The TERENCE project is coordinated by the University of Aquila in Italy, and partners AMNIN, Slovenia, the Catholic University of Leuven, Belgium, the Centre for Biomedicine, Intelligent Systems, Educational, Technology, Spain, the FBK Research Centre, Italy, the Free University of Bozen-Bolzano, Italy,the L3S Research Centre, Hannover, Germany, Moholy-Nagy University in Budapest, Hungary, the University of Padova, Italy, SIVECO Romania, the University of Sussex, Great Britain, the University of Verona, Italy. The development of children's capabilities to comprehend written texts is a key element to their development as young adults. Text comprehension skills develop enormously when children are aged 7 to 11 years old. Nowaday, more and more such children, hearing and deaf, have text comprehension difficulties related to inference-making skills, and hardly understand what they are reading albeit they can read the single words of the text fluently.
A few adaptive learning systems (ALSs) promote reading interventions, and none is developed for poor comprehenders, hearing and deaf. TERENCE aims at filling such a gap: it aims at employing stories for poor comprehenders as reading material, and tackling specific high-level cognitive text processing skills through adequate smart games for reasoning about stories. More precisely, the system's smart games, developed and classified according to specific pedagogical models, will stimulate children to reason about the events of stories, written both in Italian and English. The guidelines, the models developed, as well as the entire learning system will result from a cross—disciplinary effort undertaken in various and complementary fields of activity (art and design, computers, engineering, linguistics and medicine), while continuously involving also the project’s end-users- both children with hearing difficulties and their educators from schools in Brighton(UK) and Veneto region (Italy).
Moreover, the system will allow teachers to choose and custom-tailor the types of stories and games according to the needs of their learners.
In conclusion, TERENCE aims at offering innovative usability and evaluation guidelines, pedagogical models, AI technologies, and an ALS for reasoning about stories, in Italian and in English. The guidelines, the models and the system will be the result of a cross-disciplinary effort of European experts in diverse and complementary fields (art and design, computers, engineering, linguistics and medicine), and with the constant involvement of end-users (persons with impaired hearing and their educators) from schools in Brighton (Great Britain), and from Veneto region (in Italy). The project has been launched on October 1st, 2010, having an implementation period of 36 months.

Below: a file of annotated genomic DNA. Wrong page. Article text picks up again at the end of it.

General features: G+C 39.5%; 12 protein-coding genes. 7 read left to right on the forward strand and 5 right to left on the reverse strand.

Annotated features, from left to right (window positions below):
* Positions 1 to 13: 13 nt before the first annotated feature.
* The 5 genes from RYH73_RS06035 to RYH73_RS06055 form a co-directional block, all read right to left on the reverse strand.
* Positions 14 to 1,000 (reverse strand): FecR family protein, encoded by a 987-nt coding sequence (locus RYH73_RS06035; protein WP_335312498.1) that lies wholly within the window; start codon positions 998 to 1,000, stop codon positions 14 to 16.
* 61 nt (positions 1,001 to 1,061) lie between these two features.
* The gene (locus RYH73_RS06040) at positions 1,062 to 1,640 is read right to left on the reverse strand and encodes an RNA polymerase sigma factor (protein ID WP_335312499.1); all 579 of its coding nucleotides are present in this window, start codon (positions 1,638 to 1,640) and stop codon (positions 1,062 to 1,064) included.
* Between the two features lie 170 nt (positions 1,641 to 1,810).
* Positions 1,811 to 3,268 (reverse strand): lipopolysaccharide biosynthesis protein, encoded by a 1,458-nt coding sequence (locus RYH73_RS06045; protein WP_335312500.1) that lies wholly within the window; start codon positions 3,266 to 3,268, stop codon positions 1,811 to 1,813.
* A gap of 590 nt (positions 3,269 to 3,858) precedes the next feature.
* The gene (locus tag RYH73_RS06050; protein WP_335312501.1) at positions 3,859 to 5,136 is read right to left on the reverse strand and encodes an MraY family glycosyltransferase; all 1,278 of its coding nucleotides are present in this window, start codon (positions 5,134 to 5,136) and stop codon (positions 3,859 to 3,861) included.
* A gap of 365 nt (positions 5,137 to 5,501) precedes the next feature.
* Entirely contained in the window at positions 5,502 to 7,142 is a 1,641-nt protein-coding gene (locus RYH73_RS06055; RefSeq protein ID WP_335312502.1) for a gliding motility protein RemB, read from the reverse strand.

In March 2012, OBESSU will hold a Study Session on the topic of disabilities thanks to the financial support of the Council of Europe. Disabilities and education is a very relevant and current topic and it is important to discover the European framework as well.
The area of Education and Training is a very special cause and very close to OBESSU’s values and standpoints. The topic of disability is also present in the European Commission’s strategic framework “Education and Training 2020" within its objective to “promote inclusive education and lifelong learning for pupils and students with disabilities”. By the use of this framework the Commission has a more powerful instrument to try to influence national level education policies.
On 15th November 2010 the European Commission adopted the EU Disability Strategy 2010-2020 setting new goals within the framework of the UN Convention on Rights of Persons with Disabilities.
The United Nations Convention sets the minimum standards that each country should achieve regarding the safeguard and well-being of people with disabilities. In Europe there are around 80 million people falling within the scope of the UN Convention: they often live at the edge of our society and not every Member State is doing the same to help and integrate them. The EU Disability Strategy aims at making it easier for people with disabilities to go about their daily lives like everyone else and enjoy their rights as an EU citizen.
The Strategy contains the 8 “Areas of Action” where improvement is needed: Accessibility, Participation, Equality, Employment, Education and training, Social protection, Health, and External Action.
Student Perceptions and Preferences for Tertiary Online Courses: Does Prior High School Distance Learning Make a Difference? Dale Kirby, Dennis B. Sharpe, Memorial University of Newfoundland, Canada & Michael K. Barbour, Wayne State University, United States of America and Local Support for Online Learners with Possible Learning Disabilities Torstein Rekkedal, NKI Distance Educat
The Council invites Member States to support relevant initiatives aiming to ensure that persons with disabilities have access to quality education and training on an equal basis with others.
One of the main objectives is to increase their knowledge, skills and qualifications in order to promote persons with disabilities' mobility and employability.
The invitation also calls to promote the exchange of good practices, including comparative studies, with regard to support and assistance for persons with disabilities, with a view to improving their access to the education system at all levels, including, for example, the use of assistive technologies.